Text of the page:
They were very gracious, gave me the Grand Tour of the house (great art, fabu kitchen and great paint colors!) and were even kind enough to send me photos of their home. How cool is that?

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Again, It’s Time To Stop Exterior Painting Projects!

Monday, October 22nd, 2007

One of the great things about this digital communication format is that I can see how people have found this blog – one of the main searches of late has been Exterior Painting. So I KNOW there are a lot of folks out there wondering if they can squeeze one last exterior painting project in under the wire…

Folks, if you live in the Pacific Northwest, it is time to put your brushes down for the season. Really.

Why? Well, unless there is a terrible storm your paint won’t melt off (although that would look very interesting) – but the weather is too risky to predict a long enough dry patch to ensure that you will have the optimum result for your efforts.

Paint contains a lot of moisture, and if it is overcast, misty, drizzly (or any of the other descriptive words we use for rain), the moisture in the air hampers the ability for the moisture to evaporate from the paint and it will be sloooooooow going until the paint film is truly dry.

And if you have a high level of moisture on the surface to be painted, even worse. Trust me, this happened at my house and we had to have a whole side repainted in just a few short years due to moisture. This Paint Princess knows of what she speaks!

Paint may dry to the touch in a few hours, but it is not dry all the way through for quite a while afterwards – we call this the cure time. Cooler temperatures and moisture inhibit this cure process. So don’t paint outside anymore (unless you really have too!) (And I understand this happens to the best of us!).

Instead, let’s chat about some lovely interior color trends and turn our attention inside for a while…

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How to Choose an Exterior Paint Color

Tuesday, May 8th, 2007

As I was driving to work this morning, I couldn’t help but notice a trail of white paint drizzled on the road, the trail was at least 6 blocks long. Apparently some poor soul’s paint can wasn’t sealed properly, and it was slowly pouring out of the vehicle unbeknown to the driver. My burning question… Why white paint?

Luckily, the trail was not leading from our parking lot!

If you are planning on repainting the exterior this year, you are probably interested in finding the perfect color scheme for your house. Like a good haircut making you feel like a million bucks, the right exterior colors can make all the difference in how you feel about your house.

When you are looking a colors for the outside, remember they will look vastly different than when standing at the paint rack. If you drive by Daly’s during the nicer months, you will always see us hauling people outside to look at color schemes. This is because color looses a lot of it’s intensity outside versus inside and we want to see how the color reads in a more accurate manner.

A good rule of thumb is to push yourself a bit and find a color that is deeper/darker on the chip than you want it to look on the house. Since the color is reflecting off into the sky (as opposed to bouncing off a wall for interior colors, thereby increasing the way the color reads) the color looses a lot of definition.

Also, don’t forget the roof!

Have you ever driven around different neighborhoods looking at house colors and realized that in many instances, the roof is sticking out like a sore thumb? It’s probably because they forgot to take the roof colors into consideration when creating their color scheme. You don’t have to make this same mistake.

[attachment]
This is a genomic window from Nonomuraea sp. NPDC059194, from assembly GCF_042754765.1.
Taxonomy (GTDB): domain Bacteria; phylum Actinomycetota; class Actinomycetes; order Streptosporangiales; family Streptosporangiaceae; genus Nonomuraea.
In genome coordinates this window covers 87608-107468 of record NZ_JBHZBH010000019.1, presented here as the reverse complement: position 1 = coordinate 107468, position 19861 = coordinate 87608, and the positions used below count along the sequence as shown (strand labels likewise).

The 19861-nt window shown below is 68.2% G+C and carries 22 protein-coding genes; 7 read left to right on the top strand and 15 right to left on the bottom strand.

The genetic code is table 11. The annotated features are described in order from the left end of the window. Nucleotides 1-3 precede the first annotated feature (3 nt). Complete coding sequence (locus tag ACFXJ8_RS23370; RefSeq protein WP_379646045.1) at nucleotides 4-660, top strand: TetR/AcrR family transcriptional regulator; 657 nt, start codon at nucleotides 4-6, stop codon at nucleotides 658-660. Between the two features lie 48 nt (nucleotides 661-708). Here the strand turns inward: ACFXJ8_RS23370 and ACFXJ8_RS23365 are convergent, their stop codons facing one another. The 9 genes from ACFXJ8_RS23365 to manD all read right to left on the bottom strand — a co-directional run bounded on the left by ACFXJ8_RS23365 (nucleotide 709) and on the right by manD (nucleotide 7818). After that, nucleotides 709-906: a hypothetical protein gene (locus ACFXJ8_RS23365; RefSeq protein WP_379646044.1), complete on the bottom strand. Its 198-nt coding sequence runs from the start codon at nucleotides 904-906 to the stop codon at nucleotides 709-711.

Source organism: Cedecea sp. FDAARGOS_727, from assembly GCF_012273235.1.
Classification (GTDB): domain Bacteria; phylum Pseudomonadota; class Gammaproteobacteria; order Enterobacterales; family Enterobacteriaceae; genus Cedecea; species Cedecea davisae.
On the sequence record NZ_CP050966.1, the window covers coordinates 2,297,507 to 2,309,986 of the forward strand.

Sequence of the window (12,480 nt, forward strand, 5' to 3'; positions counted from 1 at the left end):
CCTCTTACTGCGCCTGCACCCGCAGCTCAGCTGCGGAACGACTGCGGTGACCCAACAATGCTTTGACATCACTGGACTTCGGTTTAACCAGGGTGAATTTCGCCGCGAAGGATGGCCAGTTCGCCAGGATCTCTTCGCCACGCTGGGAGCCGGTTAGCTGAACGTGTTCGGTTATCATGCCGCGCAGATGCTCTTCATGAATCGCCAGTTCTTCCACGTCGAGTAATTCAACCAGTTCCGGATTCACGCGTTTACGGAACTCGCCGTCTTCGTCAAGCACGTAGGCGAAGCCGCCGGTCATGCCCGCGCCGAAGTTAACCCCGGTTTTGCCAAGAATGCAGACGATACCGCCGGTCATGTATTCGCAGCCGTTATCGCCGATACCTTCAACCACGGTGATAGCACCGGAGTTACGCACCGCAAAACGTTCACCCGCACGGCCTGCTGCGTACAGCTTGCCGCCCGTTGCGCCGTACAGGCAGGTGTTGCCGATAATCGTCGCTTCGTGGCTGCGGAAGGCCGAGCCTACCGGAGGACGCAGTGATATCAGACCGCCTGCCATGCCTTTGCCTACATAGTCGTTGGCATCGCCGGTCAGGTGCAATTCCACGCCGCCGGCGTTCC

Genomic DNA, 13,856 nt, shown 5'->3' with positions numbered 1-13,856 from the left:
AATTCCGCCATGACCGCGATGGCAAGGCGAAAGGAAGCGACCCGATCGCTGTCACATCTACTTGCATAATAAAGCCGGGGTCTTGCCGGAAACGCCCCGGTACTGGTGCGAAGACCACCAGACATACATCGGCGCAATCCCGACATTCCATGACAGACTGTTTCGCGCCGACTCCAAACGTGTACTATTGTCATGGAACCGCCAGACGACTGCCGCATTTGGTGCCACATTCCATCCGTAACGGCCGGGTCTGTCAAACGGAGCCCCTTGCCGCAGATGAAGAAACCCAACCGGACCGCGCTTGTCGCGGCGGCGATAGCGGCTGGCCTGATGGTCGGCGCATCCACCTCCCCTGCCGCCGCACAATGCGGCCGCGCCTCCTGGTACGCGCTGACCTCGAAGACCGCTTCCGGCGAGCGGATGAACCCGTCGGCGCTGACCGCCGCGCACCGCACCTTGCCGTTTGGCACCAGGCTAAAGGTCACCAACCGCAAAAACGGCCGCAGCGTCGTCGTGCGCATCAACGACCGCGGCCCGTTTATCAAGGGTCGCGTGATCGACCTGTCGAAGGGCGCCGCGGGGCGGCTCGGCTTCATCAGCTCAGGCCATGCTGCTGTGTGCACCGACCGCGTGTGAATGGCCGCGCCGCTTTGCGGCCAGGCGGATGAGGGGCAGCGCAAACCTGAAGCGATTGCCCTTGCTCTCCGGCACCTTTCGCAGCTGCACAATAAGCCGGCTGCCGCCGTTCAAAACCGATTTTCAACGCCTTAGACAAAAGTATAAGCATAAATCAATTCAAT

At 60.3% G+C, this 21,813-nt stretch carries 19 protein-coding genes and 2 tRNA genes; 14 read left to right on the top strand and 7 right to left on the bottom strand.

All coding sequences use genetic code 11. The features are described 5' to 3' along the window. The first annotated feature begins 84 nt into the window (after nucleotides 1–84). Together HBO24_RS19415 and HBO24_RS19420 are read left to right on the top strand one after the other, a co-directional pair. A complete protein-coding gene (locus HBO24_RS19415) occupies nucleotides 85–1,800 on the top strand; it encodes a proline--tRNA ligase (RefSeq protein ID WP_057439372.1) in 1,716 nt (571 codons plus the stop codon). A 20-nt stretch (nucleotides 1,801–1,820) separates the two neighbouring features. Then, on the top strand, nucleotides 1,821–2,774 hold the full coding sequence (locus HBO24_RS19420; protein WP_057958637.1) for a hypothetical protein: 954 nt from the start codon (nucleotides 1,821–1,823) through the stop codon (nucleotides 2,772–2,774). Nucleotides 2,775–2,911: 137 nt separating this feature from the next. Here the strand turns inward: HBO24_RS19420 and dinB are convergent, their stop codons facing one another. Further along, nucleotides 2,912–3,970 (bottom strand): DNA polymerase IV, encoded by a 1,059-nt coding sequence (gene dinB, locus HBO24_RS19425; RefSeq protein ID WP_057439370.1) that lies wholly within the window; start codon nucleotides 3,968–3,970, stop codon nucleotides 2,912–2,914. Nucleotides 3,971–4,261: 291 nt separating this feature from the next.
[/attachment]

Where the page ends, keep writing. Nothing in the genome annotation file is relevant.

If your house is surrounded by vast lawns or dense thickets of trees, then you will be getting a lot of reflected green light thrown onto your house, and this will affect how your colors will read. If you don’t like the green effect, choose colors with a warm, reddish/orangy cast. Red and green are opposite each other on the color wheel, and will tend to cancel each other out. This doesn’t mean you need to paint everything barn red, but just make the “flavor” of the color warm.

In some instances, you may even need to consider the colors schemes of your neighbors homes. If your houses are close together, they may be reflecting upon you. For instance, can you imagine two sage-green houses next to each other, especially if the greens weren’t compatible with each other? It might make you feel more sick than serene.

Colors are all about relationships. If you are looking for a body color and two trim colors, remember that the trim colors will influence how sell the body color will read.

Here’s a good example of what I mean: My cute neighbors who live across the street choose a body color they thought was a soft sage green. In reality, they realized it was seriously minty when the paint went up. Ack! The beigy trim color they had planned to use with the soft green was going to make the green look sickly (and who wants to spend all this money paying someone to paint the house and then feel heartsick over the colors?). So we rescued the minty green by adding crisp white trim with rich navy accents. The deep navy make the mint green look less intense, and the crisp white gave the whole look a clean cottage feel. Whew. Crisis averted.

They may have avoided some panicky feelings if they had tested their colors out first. I like our new 16 oz samplers, this is enough paint to test the color out on ALL sides of the house. Or I encourage people to use C2′s Ultimate Paint Chips. These couldn’t be any easier, they are poster-sized chips of real paint. No muss, no fuss. If you are like me, and tend to make colors 25% darker than the chip, or 50% lighter – the Sampler Pots (those 16 oz paint pots) are the next best thing to Fran’s Gray Sea Salt Caramels. Any color I want, even custom colors, in a sample pot.

I have had all sorts of chips hanging off the side of my house all winter long, and I think I FINALLY have decided my new color! And it’s not one I was even considering before: C2 Paint’s “Element” – but at least 25% darker – of course!